Education Policy | Post Primary | Preschool | Primary | Tertiary | Search

 


Otago welcomes Deep South Antarctic science challenge role


Tuesday 5 August 2014

Otago welcomes Deep South Antarctic science challenge role

The University of Otago is a key partner in the second of the Government’s multi-million dollar science challenges, the Deep South Challenge, which will draw on the University’s extensive strengths in Antarctic science, oceanography, climate processes and related research.

The Government announced today that the Challenge will be hosted by the National Institute of Water and Atmospheric Research (NIWA) and conducted by researchers across seven organisations including Victoria University of Wellington, the New Zealand Antarctic Research Institute, Antarctica New Zealand, GNS Science, Landcare Research, and the University of Otago.

Deputy Vice-Chancellor (Research & Enterprise) Professor Richard Blaikie warmly welcomed today’s announcement.

“Our strong involvement reflects the world-class contributions the University’s researchers are making in many aspects of polar and Southern Ocean research,” says Professor Blaikie.

“Greatly improving our understanding of how changes in Antarctica and the Southern Ocean may affect New Zealand’s oceans, climate and eco-systems is a clear priority, and Otago researchers are more than up to this task. This significant funding will allow our scientists across a variety of disciplines to further their important work in this and other key areas of polar research.”

The Deep South Challenge will:

• Develop a New Zealand-specific model to improve predictions of our future climate
• Create a better understanding of how our climate conditions are driven from the Southern Ocean and Antarctica
• Research impacts on climate-sensitive economic sectors, infrastructure and natural resources of changes driven by climate processes in the deep south
• Research climate-related risks and opportunities for industry, Māori, communities, planners, and regulators

Research into Antarctic sea ice is one example of the science to be undertaken by the Challenge. Scientists will study the growth and decay of Antarctic sea ice to gain a better understanding of its influence on the ocean and the atmosphere components of the climate system.

The $24 million funding approved for the Challenge is subject to the finalisation of contract conditions. Total funding available for the Deep South Challenge is up to $88.1 million over ten years. This includes CRI core funding of up to $37 million for work aligned to the Challenge. Funding was approved by the Science Board, appointed by the Minister of Science and Innovation, following assessment from a panel comprising world-leading experts in a number of fields including marine and climate science.

The Deep South Challenge is the second National Science Challenge to have its funding confirmed, and Otago is also a partner in the “High-Value Nutrition National ScienceChallenge”.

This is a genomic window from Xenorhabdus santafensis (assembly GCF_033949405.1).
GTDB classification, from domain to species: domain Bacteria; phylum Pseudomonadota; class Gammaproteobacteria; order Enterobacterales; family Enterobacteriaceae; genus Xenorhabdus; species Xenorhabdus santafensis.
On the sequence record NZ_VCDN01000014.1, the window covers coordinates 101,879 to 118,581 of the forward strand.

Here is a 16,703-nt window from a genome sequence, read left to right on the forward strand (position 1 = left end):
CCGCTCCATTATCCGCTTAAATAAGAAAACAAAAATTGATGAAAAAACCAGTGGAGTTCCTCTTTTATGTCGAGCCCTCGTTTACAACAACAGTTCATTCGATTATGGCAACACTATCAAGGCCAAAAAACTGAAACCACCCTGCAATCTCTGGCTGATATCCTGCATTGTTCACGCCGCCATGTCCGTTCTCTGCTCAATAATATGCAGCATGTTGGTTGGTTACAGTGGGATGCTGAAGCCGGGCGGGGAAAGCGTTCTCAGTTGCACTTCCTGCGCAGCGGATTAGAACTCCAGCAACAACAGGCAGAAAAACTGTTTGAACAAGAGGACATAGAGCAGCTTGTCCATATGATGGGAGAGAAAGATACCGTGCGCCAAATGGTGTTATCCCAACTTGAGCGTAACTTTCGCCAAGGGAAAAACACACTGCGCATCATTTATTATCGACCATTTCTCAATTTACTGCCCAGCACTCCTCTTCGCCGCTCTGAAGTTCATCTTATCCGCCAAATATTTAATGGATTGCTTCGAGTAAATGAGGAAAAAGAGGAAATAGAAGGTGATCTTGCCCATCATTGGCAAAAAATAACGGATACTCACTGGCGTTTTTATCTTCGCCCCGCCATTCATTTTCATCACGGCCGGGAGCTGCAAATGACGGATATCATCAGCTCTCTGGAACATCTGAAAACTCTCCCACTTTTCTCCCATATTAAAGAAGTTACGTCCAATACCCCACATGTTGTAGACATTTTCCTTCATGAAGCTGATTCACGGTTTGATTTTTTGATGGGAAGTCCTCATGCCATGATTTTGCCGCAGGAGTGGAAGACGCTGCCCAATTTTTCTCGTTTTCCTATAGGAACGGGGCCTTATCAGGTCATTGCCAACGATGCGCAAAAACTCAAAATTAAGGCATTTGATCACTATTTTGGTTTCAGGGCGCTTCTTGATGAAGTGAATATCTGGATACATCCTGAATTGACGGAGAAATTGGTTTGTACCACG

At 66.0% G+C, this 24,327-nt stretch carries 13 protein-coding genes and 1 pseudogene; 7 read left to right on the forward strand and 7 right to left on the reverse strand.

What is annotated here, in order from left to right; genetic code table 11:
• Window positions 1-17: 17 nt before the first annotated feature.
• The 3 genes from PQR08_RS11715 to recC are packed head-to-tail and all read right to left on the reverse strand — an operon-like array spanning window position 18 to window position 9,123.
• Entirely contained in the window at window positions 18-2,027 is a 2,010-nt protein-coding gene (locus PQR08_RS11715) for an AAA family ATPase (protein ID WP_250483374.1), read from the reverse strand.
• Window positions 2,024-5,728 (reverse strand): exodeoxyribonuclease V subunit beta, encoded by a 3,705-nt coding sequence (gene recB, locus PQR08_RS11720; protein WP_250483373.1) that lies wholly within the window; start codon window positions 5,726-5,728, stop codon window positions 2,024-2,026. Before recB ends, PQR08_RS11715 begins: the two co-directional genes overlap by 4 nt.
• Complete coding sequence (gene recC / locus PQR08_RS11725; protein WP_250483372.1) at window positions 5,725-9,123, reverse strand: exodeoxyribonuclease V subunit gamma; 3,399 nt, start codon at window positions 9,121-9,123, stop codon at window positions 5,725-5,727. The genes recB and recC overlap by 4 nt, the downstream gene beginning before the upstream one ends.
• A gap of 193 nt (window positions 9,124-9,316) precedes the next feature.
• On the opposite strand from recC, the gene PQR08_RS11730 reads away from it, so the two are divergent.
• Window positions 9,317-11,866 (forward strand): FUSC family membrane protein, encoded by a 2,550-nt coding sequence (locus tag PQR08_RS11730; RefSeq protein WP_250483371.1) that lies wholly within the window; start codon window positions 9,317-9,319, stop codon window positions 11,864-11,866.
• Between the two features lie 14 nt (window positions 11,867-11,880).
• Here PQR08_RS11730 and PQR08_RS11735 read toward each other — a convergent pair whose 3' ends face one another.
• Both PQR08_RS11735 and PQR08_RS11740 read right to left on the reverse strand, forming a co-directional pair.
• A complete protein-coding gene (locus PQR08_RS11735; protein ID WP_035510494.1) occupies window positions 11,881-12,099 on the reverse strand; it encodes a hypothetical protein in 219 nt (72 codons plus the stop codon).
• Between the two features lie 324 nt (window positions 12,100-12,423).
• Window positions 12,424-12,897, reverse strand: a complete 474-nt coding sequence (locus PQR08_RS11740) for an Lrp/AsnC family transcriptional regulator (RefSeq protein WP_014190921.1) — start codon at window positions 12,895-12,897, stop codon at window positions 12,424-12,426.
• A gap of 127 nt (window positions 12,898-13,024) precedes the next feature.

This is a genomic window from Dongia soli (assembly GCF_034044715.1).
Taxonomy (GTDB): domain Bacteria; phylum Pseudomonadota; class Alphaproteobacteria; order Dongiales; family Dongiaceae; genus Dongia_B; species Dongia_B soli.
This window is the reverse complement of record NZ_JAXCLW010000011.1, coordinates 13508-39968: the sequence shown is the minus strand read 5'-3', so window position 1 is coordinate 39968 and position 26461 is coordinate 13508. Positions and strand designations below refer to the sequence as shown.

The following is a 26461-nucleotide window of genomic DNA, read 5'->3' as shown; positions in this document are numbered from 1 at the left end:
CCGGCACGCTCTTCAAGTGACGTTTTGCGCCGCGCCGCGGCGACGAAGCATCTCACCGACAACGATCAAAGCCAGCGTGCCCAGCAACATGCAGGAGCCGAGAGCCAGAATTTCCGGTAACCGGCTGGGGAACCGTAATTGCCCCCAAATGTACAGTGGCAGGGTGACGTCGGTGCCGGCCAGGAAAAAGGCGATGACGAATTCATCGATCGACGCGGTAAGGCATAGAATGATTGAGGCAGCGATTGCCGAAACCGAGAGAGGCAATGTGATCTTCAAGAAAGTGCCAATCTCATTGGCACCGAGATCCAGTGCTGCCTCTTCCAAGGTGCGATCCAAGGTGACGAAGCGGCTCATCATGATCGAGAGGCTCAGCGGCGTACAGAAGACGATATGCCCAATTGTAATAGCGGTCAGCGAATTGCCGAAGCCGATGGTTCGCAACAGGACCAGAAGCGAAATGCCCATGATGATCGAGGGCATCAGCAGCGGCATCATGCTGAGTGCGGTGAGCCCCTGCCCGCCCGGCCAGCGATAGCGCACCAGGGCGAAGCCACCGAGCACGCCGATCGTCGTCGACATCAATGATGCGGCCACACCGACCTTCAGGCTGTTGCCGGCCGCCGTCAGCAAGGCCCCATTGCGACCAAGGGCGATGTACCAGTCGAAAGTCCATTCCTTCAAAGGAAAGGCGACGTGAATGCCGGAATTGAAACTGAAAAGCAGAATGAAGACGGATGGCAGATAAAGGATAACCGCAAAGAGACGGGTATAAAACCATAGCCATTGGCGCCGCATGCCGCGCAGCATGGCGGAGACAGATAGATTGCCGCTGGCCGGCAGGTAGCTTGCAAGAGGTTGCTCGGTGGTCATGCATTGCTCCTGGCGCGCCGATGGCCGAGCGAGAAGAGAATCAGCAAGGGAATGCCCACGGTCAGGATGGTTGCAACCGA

Ten Science Challenges to tackle the biggest science-based issues and opportunities facing New Zealand were selected last year.

© Scoop Media

 
 
 
 
 
Culture Headlines | Health Headlines | Education Headlines

 

Cricket: Dramatic Win Puts Black Caps In Finals

In Parliament: When Parliament resumed at 2pm the House passed a motion on a voice vote admiring the performance of the New Zealand cricket team in last night’s World Cup semi-final and wishing them well for the final on the weekend. More>>

ALSO:

Moon Shot/Kills Switch: The X Factor Judges Removed

MediaWorks has today decided that Natalia Kills and Willie Moon are no longer suitable to judge The X Factor and have removed them from the show. MediaWorks CEO, Mark Weldon, said that last night on The X Factor both Kills and Moon made comments that were completely unacceptable. More>>

ALSO:

Tessa Nichol: Up Up & Away In The Wairarapa

It’s an overcast morning in the Wairarapa but the mood on the ground in Carterton’s Carrington Park is anything but grey. More than 20 hot air balloons are getting ready to take off into the cloudy sky to mark the start of this year’s Wairarapa Balloon Festival. More>>

Golden Shears: Scotsman Wins Golden Shears Open Final

A Scottish shearer who settled in New Zealand to farm in Taranaki has become the first shearer from overseas to win the Golden Shears Open Shearing Championship. More>>

ALSO:

Shipped On A Bottle: Young Change-Makers Take To The Sea On Plastic Bottle Kayaks

With the aim of harnessing innovative design to construct kayaks solely from recycled materials, the “waste positive” project Plastic Bottle Kayak brings adventure into Kiwi classrooms. The call is out now for classrooms to send in messages and artwork to be inserted into the bottles. More>>

TV3 Video: Auckland Arts Festival Kicks Off

The Auckland Arts Festival kicks off March 4, with artists from New Zealand and all over the world on show. More>>

ALSO:

Get More From Scoop

 
 

LATEST HEADLINES

 
 
 
 
Education
Search Scoop  
 
 
Powered by Vodafone
NZ independent news